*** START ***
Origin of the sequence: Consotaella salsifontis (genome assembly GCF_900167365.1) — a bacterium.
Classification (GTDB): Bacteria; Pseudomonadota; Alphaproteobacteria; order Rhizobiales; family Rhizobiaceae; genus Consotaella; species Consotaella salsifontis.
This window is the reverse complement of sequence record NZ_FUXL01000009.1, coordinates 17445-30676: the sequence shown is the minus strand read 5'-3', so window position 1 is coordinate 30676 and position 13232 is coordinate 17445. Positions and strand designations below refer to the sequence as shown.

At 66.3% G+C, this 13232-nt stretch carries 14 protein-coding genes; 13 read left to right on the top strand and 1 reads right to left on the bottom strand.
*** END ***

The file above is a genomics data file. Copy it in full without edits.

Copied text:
Origin of the sequence: Consotaella salsifontis (genome assembly GCF_900167365.1) — a bacterium.
Classification (GTDB): Bacteria; Pseudomonadota; Alphaproteobacteria; order Rhizobiales; family Rhizobiaceae; genus Consotaella; species Consotaella salsifontis.
This window is the reverse complement of sequence record NZ_FUXL01000009.1, coordinates 17445-30676: the sequence shown is the minus strand read 5'-3', so window position 1 is coordinate 30676 and position 13232 is coordinate 17445. Positions and strand designations below refer to the sequence as shown.

At 66.3% G+C, this 13232-nt stretch carries 14 protein-coding genes; 13 read left to right on the top strand and 1 reads right to left on the bottom strand.